Ocular following responses (OFRs) are the initial tracking eye movements that can be elicited at ultra-short latency by sudden motion of a textured pattern. The OFR magnitude depends upon stimulus size, and also upon the spatial frequency (SF) of sine-wave gratings. Here we investigate the interaction of size and SF. We recorded initial OFRs in human subjects when 1D vertical sine-wave gratings were subject to horizontal motion. Gratings were restricted to elongated horizontal apertures—“strips”—aligned with the axis of motion. In Experiment 1 the SF and the height of a single strip was manipulated. The magnitude of the OFR increased with strip height up to some optimum value, while strip heights greater than this optimum produced smaller responses. This effect was strongly dependent on SF: the optimum strip height was smaller for higher SFs. In order to explore the underlying mechanism, Experiment 2 measured OFRs to stimuli composed of two thin horizontal strips—one in the upper visual field, the other in the lower visual field—whose vertical separation varied 32-fold. Stimuli of different sizes can be reconstructed from the sum of such horizontal strips. We found that the OFRs in Experiment 1 were smaller than the sum of the responses to the component stimuli, but greater than the average of those responses. We defined an averaging coefficient that described whether a given response was closer to the sum or to the average. For any one SF, the averaging coefficients were similar over a wide range of stimulus sizes, while they varied considerably (7-fold) for stimuli of different SFs.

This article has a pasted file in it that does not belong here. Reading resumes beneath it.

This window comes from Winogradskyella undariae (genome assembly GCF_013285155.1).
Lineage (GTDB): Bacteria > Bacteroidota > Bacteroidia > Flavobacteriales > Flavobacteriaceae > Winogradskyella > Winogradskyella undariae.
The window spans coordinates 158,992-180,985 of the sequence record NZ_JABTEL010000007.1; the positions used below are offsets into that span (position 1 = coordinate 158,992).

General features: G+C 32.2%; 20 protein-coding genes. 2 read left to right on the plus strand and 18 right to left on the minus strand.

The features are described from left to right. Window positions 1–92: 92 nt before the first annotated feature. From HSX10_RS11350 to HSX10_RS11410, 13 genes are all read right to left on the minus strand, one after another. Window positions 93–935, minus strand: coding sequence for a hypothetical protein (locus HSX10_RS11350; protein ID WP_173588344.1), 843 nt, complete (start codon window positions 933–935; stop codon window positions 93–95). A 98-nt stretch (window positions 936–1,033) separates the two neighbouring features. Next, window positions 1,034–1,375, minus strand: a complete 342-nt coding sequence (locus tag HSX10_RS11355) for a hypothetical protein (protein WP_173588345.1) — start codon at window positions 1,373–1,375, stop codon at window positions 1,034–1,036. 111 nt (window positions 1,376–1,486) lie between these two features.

visual motion; averaging; inhibition; normalization
•Individual differences in numerosity acuity predict mathematical ability.•We tested 300+ participants to see if this relationship is unique to numerosity.•Visual numerosity and orientation task performance predicted mathematics scores.•Performance improved with age, and males significantly outperformed females.•This highlights links between mathematics and multiple visuospatial abilities.
Sensitivity to visual numerosity has previously been shown to predict human mathematical performance. However, it is not clear whether it is discrimination of numerosity per se that is predictive of mathematical ability, or whether the association is driven by more general task demands. To test this notion we had over 300 participants (ranging in age from 6 to 73 years) perform a symbolic mathematics test and 4 different visuospatial matching tasks. The visual tasks involved matching 2 clusters of Gabor elements for their numerosity, density, size or orientation by a method of adjustment. Partial correlation and regression analyses showed that sensitivity to visual numerosity, sensitivity to visual orientation and mathematical education level predict a significant proportion of shared as well as unique variance in mathematics scores. These findings suggest that sensitivity to visual numerosity is not a unique visual psychophysical predictor of mathematical ability. Instead, the data are consistent with mathematics representing a multi-factorial process that shares resources with a number of visuospatial tasks.
Number; Density; Size; Orientation; Mathematics; Spatial vision; IPS, intraparietal sulcus
Random mutagenesis combined with phenotypic screening using carefully crafted functional tests has successfully led to the discovery of genes that are essential for a number of functions. This approach does not require prior knowledge of the identity of the genes that are involved and is a way to ascribe function to the nearly 6000 genes for which knowledge of the DNA sequence has been inadequate to determine the function of the gene product. In an effort to identify genes involved in the visual system via this approach, we have tested over 9000 first and third generation offspring of mice treated with the mutagen N-ethyl-N-nitrosourea (ENU) for visual defects, as evidenced by abnormalities in the electroretinogram and appearance of the fundus. We identified 61 putative mutations with this procedure and outline the steps needed to identify the affected genes.